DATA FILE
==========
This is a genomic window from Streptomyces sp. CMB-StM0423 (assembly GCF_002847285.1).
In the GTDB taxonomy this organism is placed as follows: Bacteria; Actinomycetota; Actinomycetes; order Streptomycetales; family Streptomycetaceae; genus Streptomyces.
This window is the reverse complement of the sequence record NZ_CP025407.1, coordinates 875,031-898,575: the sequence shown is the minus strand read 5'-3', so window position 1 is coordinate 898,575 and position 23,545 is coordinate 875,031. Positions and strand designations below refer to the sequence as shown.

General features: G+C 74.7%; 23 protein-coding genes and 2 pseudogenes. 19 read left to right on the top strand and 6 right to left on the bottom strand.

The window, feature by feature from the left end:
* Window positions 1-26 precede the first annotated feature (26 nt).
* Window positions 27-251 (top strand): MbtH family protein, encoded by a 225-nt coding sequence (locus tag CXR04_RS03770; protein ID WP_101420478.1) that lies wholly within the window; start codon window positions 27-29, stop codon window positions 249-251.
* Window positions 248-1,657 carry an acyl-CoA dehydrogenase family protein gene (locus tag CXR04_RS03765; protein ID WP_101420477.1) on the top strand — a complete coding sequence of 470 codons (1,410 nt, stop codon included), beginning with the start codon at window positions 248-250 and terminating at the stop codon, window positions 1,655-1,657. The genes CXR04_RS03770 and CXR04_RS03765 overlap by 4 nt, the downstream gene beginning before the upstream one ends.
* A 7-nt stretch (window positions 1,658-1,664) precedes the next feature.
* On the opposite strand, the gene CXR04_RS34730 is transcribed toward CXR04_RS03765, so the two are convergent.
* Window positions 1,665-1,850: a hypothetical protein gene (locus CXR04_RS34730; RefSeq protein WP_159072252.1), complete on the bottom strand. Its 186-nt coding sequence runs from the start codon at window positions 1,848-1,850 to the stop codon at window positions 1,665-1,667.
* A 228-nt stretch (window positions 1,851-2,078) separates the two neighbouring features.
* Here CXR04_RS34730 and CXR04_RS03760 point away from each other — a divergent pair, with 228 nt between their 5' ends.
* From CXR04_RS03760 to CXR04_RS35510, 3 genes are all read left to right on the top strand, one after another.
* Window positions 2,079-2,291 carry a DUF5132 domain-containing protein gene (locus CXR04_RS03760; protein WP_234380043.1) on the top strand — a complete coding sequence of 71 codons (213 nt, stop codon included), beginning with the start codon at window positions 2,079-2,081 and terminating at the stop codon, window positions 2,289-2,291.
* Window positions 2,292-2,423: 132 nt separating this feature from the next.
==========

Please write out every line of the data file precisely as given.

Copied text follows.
This is a genomic window from Streptomyces sp. CMB-StM0423 (assembly GCF_002847285.1).
In the GTDB taxonomy this organism is placed as follows: Bacteria; Actinomycetota; Actinomycetes; order Streptomycetales; family Streptomycetaceae; genus Streptomyces.
This window is the reverse complement of the sequence record NZ_CP025407.1, coordinates 875,031-898,575: the sequence shown is the minus strand read 5'-3', so window position 1 is coordinate 898,575 and position 23,545 is coordinate 875,031. Positions and strand designations below refer to the sequence as shown.

General features: G+C 74.7%; 23 protein-coding genes and 2 pseudogenes. 19 read left to right on the top strand and 6 right to left on the bottom strand.

The window, feature by feature from the left end:
* Window positions 1-26 precede the first annotated feature (26 nt).
* Window positions 27-251 (top strand): MbtH family protein, encoded by a 225-nt coding sequence (locus tag CXR04_RS03770; protein ID WP_101420478.1) that lies wholly within the window; start codon window positions 27-29, stop codon window positions 249-251.
* Window positions 248-1,657 carry an acyl-CoA dehydrogenase family protein gene (locus tag CXR04_RS03765; protein ID WP_101420477.1) on the top strand — a complete coding sequence of 470 codons (1,410 nt, stop codon included), beginning with the start codon at window positions 248-250 and terminating at the stop codon, window positions 1,655-1,657. The genes CXR04_RS03770 and CXR04_RS03765 overlap by 4 nt, the downstream gene beginning before the upstream one ends.
* A 7-nt stretch (window positions 1,658-1,664) precedes the next feature.
* On the opposite strand, the gene CXR04_RS34730 is transcribed toward CXR04_RS03765, so the two are convergent.
* Window positions 1,665-1,850: a hypothetical protein gene (locus CXR04_RS34730; RefSeq protein WP_159072252.1), complete on the bottom strand. Its 186-nt coding sequence runs from the start codon at window positions 1,848-1,850 to the stop codon at window positions 1,665-1,667.
* A 228-nt stretch (window positions 1,851-2,078) separates the two neighbouring features.
* Here CXR04_RS34730 and CXR04_RS03760 point away from each other — a divergent pair, with 228 nt between their 5' ends.
* From CXR04_RS03760 to CXR04_RS35510, 3 genes are all read left to right on the top strand, one after another.
* Window positions 2,079-2,291 carry a DUF5132 domain-containing protein gene (locus CXR04_RS03760; protein WP_234380043.1) on the top strand — a complete coding sequence of 71 codons (213 nt, stop codon included), beginning with the start codon at window positions 2,079-2,081 and terminating at the stop codon, window positions 2,289-2,291.
* Window positions 2,292-2,423: 132 nt separating this feature from the next.